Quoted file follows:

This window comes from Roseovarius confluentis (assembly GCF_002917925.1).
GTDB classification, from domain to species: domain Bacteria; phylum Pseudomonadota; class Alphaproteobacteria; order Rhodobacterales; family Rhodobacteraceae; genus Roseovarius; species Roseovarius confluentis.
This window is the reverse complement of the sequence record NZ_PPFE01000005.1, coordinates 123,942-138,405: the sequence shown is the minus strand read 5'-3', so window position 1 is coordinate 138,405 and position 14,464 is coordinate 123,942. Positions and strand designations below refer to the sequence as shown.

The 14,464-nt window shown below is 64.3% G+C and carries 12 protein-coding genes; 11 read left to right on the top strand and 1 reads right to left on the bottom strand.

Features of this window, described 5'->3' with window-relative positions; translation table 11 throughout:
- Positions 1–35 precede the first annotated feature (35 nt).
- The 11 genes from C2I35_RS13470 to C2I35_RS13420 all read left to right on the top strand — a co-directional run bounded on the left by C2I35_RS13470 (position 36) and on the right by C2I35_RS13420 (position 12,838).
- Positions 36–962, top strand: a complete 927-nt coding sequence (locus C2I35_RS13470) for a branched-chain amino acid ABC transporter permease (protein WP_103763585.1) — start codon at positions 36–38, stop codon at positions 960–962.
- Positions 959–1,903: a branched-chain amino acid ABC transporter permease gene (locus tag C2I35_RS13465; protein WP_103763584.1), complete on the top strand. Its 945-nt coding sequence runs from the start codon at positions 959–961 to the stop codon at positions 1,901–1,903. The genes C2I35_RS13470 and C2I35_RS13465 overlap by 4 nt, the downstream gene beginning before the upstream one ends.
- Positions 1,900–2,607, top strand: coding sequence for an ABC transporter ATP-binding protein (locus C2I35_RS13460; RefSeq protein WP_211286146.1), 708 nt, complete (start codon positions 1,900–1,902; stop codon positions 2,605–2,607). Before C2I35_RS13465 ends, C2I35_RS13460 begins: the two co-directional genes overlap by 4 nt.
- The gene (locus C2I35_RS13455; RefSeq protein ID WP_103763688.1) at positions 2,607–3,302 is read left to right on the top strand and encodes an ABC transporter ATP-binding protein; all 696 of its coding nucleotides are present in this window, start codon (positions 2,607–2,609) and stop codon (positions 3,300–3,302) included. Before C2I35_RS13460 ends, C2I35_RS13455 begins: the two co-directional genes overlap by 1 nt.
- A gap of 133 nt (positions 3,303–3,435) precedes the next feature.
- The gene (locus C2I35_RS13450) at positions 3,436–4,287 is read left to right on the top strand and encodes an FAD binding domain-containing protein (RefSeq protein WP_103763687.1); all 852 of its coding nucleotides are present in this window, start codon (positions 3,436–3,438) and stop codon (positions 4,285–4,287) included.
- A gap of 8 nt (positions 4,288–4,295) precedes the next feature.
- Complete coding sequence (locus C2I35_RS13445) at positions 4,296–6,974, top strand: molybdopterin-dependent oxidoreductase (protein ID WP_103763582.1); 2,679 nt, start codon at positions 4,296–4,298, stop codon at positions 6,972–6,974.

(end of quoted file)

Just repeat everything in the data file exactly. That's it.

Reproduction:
This window comes from Roseovarius confluentis (assembly GCF_002917925.1).
GTDB classification, from domain to species: domain Bacteria; phylum Pseudomonadota; class Alphaproteobacteria; order Rhodobacterales; family Rhodobacteraceae; genus Roseovarius; species Roseovarius confluentis.
This window is the reverse complement of the sequence record NZ_PPFE01000005.1, coordinates 123,942-138,405: the sequence shown is the minus strand read 5'-3', so window position 1 is coordinate 138,405 and position 14,464 is coordinate 123,942. Positions and strand designations below refer to the sequence as shown.

The 14,464-nt window shown below is 64.3% G+C and carries 12 protein-coding genes; 11 read left to right on the top strand and 1 reads right to left on the bottom strand.

Features of this window, described 5'->3' with window-relative positions; translation table 11 throughout:
- Positions 1–35 precede the first annotated feature (35 nt).
- The 11 genes from C2I35_RS13470 to C2I35_RS13420 all read left to right on the top strand — a co-directional run bounded on the left by C2I35_RS13470 (position 36) and on the right by C2I35_RS13420 (position 12,838).
- Positions 36–962, top strand: a complete 927-nt coding sequence (locus C2I35_RS13470) for a branched-chain amino acid ABC transporter permease (protein WP_103763585.1) — start codon at positions 36–38, stop codon at positions 960–962.
- Positions 959–1,903: a branched-chain amino acid ABC transporter permease gene (locus tag C2I35_RS13465; protein WP_103763584.1), complete on the top strand. Its 945-nt coding sequence runs from the start codon at positions 959–961 to the stop codon at positions 1,901–1,903. The genes C2I35_RS13470 and C2I35_RS13465 overlap by 4 nt, the downstream gene beginning before the upstream one ends.
- Positions 1,900–2,607, top strand: coding sequence for an ABC transporter ATP-binding protein (locus C2I35_RS13460; RefSeq protein WP_211286146.1), 708 nt, complete (start codon positions 1,900–1,902; stop codon positions 2,605–2,607). Before C2I35_RS13465 ends, C2I35_RS13460 begins: the two co-directional genes overlap by 4 nt.
- The gene (locus C2I35_RS13455; RefSeq protein ID WP_103763688.1) at positions 2,607–3,302 is read left to right on the top strand and encodes an ABC transporter ATP-binding protein; all 696 of its coding nucleotides are present in this window, start codon (positions 2,607–2,609) and stop codon (positions 3,300–3,302) included. Before C2I35_RS13460 ends, C2I35_RS13455 begins: the two co-directional genes overlap by 1 nt.
- A gap of 133 nt (positions 3,303–3,435) precedes the next feature.
- The gene (locus C2I35_RS13450) at positions 3,436–4,287 is read left to right on the top strand and encodes an FAD binding domain-containing protein (RefSeq protein WP_103763687.1); all 852 of its coding nucleotides are present in this window, start codon (positions 3,436–3,438) and stop codon (positions 4,285–4,287) included.
- A gap of 8 nt (positions 4,288–4,295) precedes the next feature.
- Complete coding sequence (locus C2I35_RS13445) at positions 4,296–6,974, top strand: molybdopterin-dependent oxidoreductase (protein ID WP_103763582.1); 2,679 nt, start codon at positions 4,296–4,298, stop codon at positions 6,972–6,974.